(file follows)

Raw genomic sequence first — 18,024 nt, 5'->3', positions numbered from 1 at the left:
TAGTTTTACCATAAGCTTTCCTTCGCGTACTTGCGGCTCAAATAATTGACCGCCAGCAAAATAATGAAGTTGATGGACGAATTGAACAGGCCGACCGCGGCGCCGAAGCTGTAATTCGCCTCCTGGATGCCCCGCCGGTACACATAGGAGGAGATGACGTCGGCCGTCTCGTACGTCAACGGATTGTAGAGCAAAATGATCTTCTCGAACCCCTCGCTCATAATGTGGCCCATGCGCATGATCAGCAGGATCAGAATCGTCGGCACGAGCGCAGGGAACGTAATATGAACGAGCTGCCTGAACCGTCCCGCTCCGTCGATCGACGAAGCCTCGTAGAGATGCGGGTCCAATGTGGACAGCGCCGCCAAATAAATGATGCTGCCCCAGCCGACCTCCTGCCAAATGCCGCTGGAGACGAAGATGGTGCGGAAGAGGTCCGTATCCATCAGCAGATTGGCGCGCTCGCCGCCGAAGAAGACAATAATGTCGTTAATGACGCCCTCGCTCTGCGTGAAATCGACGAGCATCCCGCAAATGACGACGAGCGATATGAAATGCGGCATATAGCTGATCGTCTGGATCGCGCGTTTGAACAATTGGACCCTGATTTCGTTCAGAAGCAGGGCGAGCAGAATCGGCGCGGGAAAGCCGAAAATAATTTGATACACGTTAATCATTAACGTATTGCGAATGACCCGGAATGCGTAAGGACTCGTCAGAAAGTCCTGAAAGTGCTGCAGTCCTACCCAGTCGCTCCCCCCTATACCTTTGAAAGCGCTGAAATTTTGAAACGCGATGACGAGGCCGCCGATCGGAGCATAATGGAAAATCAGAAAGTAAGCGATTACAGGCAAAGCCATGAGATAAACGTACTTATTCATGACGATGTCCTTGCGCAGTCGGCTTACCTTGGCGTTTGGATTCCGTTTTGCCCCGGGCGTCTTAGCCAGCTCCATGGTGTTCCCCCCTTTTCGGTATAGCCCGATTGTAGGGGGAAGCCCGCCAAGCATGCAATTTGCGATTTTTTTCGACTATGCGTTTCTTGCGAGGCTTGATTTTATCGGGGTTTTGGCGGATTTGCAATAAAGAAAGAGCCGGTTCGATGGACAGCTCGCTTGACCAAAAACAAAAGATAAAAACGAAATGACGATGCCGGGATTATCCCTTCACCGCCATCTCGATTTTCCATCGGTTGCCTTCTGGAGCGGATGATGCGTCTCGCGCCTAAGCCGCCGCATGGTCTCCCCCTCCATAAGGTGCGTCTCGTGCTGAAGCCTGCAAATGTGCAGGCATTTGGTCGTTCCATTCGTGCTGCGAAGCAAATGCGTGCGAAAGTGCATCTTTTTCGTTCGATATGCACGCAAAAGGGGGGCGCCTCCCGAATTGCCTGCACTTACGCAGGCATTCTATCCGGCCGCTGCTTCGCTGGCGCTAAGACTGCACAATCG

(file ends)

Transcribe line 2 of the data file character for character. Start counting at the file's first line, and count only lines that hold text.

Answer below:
TAGTTTTACCATAAGCTTTCCTTCGCGTACTTGCGGCTCAAATAATTGACCGCCAGCAAAATAATGAAGTTGATGGACGAATTGAACAGGCCGACCGCGGCGCCGAAGCTGTAATTCGCCTCCTGGATGCCCCGCCGGTACACATAGGAGGAGATGACGTCGGCCGTCTCGTACGTCAACGGATTGTAGAGCAAAATGATCTTCTCGAACCCCTCGCTCATAATGTGGCCCATGCGCATGATCAGCAGGATCAGAATCGTCGGCACGAGCGCAGGGAACGTAATATGAACGAGCTGCCTGAACCGTCCCGCTCCGTCGATCGACGAAGCCTCGTAGAGATGCGGGTCCAATGTGGACAGCGCCGCCAAATAAATGATGCTGCCCCAGCCGACCTCCTGCCAAATGCCGCTGGAGACGAAGATGGTGCGGAAGAGGTCCGTATCCATCAGCAGATTGGCGCGCTCGCCGCCGAAGAAGACAATAATGTCGTTAATGACGCCCTCGCTCTGCGTGAAATCGACGAGCATCCCGCAAATGACGACGAGCGATATGAAATGCGGCATATAGCTGATCGTCTGGATCGCGCGTTTGAACAATTGGACCCTGATTTCGTTCAGAAGCAGGGCGAGCAGAATCGGCGCGGGAAAGCCGAAAATAATTTGATACACGTTAATCATTAACGTATTGCGAATGACCCGGAATGCGTAAGGACTCGTCAGAAAGTCCTGAAAGTGCTGCAGTCCTACCCAGTCGCTCCCCCCTATACCTTTGAAAGCGCTGAAATTTTGAAACGCGATGACGAGGCCGCCGATCGGAGCATAATGGAAAATCAGAAAGTAAGCGATTACAGGCAAAGCCATGAGATAAACGTACTTATTCATGACGATGTCCTTGCGCAGTCGGCTTACCTTGGCGTTTGGATTCCGTTTTGCCCCGGGCGTCTTAGCCAGCTCCATGGTGTTCCCCCCTTTTCGGTATAGCCCGATTGTAGGGGGAAGCCCGCCAAGCATGCAATTTGCGATTTTTTTCGACTATGCGTTTCTTGCGAGGCTTGATTTTATCGGGGTTTTGGCGGATTTGCAATAAAGAAAGAGCCGGTTCGATGGACAGCTCGCTTGACCAAAAACAAAAGATAAAAACGAAATGACGATGCCGGGATTATCCCTTCACCGCCATCTCGATTTTCCATCGGTTGCCTTCTGGAGCGGATGATGCGTCTCGCGCCTAAGCCGCCGCATGGTCTCCCCCTCCATAAGGTGCGTCTCGTGCTGAAGCCTGCAAATGTGCAGGCATTTGGTCGTTCCATTCGTGCTGCGAAGCAAATGCGTGCGAAAGTGCATCTTTTTCGTTCGATATGCACGCAAAAGGGGGGCGCCTCCCGAATTGCCTGCACTTACGCAGGCATTCTATCCGGCCGCTGCTTCGCTGGCGCTAAGACTGCACAATCG